My mother and her creative food 'substitutions' - historic syllabub with mum's interpretation

@boiboing (12879)
Northampton, England
December 23, 2015 5:28am CST
My mother will be doing a buffet on Christmas eve for the family, her neighbours, and her friend Sue. Regulars will know to take care before they dig in to some of her favourite dishes as they might not be what they look like. I refer especially to mum's syllabub dessert which tends to look a lot like taramasalata. Syllabub is an historic alcoholic cream-based pudding that's been around for many centuries. I first had it as a child on a camping trip on the south coast where the local farmers wife sold it to unsuspecting campers. I'm sure I shouldn't have been allowed to eat it but perhaps the alcohol content was toned down for family use. A classic syllabub consists of whipped cream, sugar and booze. Normally the booze is sherry or white wine but my mother never has sherry in the house and so, on a number of occasions, has made another of her creative 'substitutions' and used Port instead of sherry. This produces a dish that looks entirely like the pink Greek fish roe based dish called taramasalata. It has caught out many buffet grazers at mum's house. For those who are tempted to ask me what the heck a syllabub is, I've attached a recipe from the BBC Good Food website - I hope you can see it. If you're tempted, it's not a bad way to whip up a light but very indulgent pud with a potential kick.
Recipe uses 275g/9¾oz caster sugar, 3 lemons, rind and juice only, 275 ml/9¾fl oz sherry or wine, 150 ml/5¼fl oz brandy, 725 ml/1 pint 6fl oz...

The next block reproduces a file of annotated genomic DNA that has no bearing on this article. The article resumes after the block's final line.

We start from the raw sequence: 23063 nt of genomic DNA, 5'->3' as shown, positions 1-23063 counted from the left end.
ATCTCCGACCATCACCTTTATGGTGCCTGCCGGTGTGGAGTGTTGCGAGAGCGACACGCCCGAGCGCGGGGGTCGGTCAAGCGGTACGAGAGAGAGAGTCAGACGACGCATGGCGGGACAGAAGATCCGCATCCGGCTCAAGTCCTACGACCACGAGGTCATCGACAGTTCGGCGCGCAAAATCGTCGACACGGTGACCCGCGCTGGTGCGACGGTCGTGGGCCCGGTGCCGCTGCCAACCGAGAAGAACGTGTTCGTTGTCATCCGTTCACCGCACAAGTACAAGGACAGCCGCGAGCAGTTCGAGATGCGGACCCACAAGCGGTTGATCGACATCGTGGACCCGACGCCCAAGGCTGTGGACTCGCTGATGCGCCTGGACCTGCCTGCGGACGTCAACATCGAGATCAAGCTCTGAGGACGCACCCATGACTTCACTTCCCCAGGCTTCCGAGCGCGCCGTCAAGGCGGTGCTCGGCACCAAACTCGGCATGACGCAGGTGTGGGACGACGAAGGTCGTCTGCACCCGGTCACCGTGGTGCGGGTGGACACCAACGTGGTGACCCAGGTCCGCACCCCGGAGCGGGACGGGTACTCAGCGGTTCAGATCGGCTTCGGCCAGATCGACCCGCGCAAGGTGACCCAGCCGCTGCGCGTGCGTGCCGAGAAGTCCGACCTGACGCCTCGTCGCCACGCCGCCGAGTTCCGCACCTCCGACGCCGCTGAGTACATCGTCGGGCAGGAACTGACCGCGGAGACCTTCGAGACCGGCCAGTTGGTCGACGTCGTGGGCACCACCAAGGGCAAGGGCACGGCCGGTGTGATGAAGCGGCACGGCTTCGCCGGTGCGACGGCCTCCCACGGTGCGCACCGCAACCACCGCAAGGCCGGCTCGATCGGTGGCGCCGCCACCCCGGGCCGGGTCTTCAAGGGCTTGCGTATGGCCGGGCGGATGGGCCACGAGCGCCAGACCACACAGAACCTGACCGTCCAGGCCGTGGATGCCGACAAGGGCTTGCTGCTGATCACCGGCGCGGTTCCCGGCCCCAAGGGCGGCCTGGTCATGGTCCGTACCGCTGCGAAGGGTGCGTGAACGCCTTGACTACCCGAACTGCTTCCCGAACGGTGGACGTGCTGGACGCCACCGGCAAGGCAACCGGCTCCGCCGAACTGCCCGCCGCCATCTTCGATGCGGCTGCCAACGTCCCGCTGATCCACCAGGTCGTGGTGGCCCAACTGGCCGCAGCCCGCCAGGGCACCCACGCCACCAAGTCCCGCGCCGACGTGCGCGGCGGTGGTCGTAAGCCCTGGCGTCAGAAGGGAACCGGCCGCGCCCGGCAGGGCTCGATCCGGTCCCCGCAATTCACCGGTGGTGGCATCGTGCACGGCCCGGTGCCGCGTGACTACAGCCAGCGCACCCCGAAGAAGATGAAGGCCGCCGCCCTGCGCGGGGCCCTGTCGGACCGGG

7 people like this
5 responses
@MALUSE (45893)
• Uzbekistan
23 Dec 15
syllabub, taramasalata ... I think I won't add these terms to my vocabulary. Btw, what is taramasalata? You haven't explained it. The dictionary doesn't help.
1 person likes this
@boiboing (12879)
• Northampton, England
23 Dec 15
"the pink Greek fish roe based dish called taramasalata" - it's there in the text.
@owlwings (40033)
• Cambridge, England
23 Dec 15
You'll find Taramasalata explained in the ever-helpful Wikipedia. I'm a little surprised that the Greek name seems to predominate, since I'm sure that something similar has been done with fish roe all over Europe (apart from eating it as it is, like caviar).
From Wikipedia, the free encyclopedia Jump to: navigation, search "Tarama" redirects here. For the village in Okinawa, see Arama, Okinawa. For the song by Eggstone, see Vive La Différence!. Taramasalata A plate of taramasalata garnished with cucumber, oliv
2 people like this
@MALUSE (45893)
• Uzbekistan
23 Dec 15
@boiboing Indeedy. Now I've understood the sentence.
@LadyDuck (188200)
• Switzerland
23 Dec 15
Thanks for the link, before reading your discussion up to the bottom, I searched Syllabub on Wikipedia. It's a very old English sweet, I can imagine it with a pink color.
@boiboing (12879)
• Northampton, England
23 Dec 15
You can imagine it - but it shouldn't happen.
1 person likes this
@LadyDuck (188200)
• Switzerland
23 Dec 15
@boiboing You should know that my mothers also makes creative substitutions. She made a tiramis├╣ using Alchermes (a red Italian liquor with a terrible taste), instead of coffee... you can imagine the final result.
@boiboing (12879)
• Northampton, England
23 Dec 15
@LadyDuck We should get our mothers together some time - and then leave them whilst we go out to a proper restaurant where they don't do creative substitutions.
1 person likes this
• United States
23 Dec 15
Hopefully her regulars also know that it is not always about the looks but about the taste. Does it taste too awful in comparison? Though I would enjoy seeing the faces of those who might have thought it was a different sort of pudding or potato dish even!
@boiboing (12879)
• Northampton, England
23 Dec 15
No it tastes fabulous - it just looks like it ought to be fish roe dip.
1 person likes this
@Jessicalynnt (47879)
• Centralia, Missouri
30 Dec 15
thanks, never heard of any of that, but the Russian food roulette sounds funny
• Canada
25 Dec 15
I have a very difficult time cooking-but I am kinda creative...last week I cooked chicken with Maple Syrup:). Um, it wasn't good:/.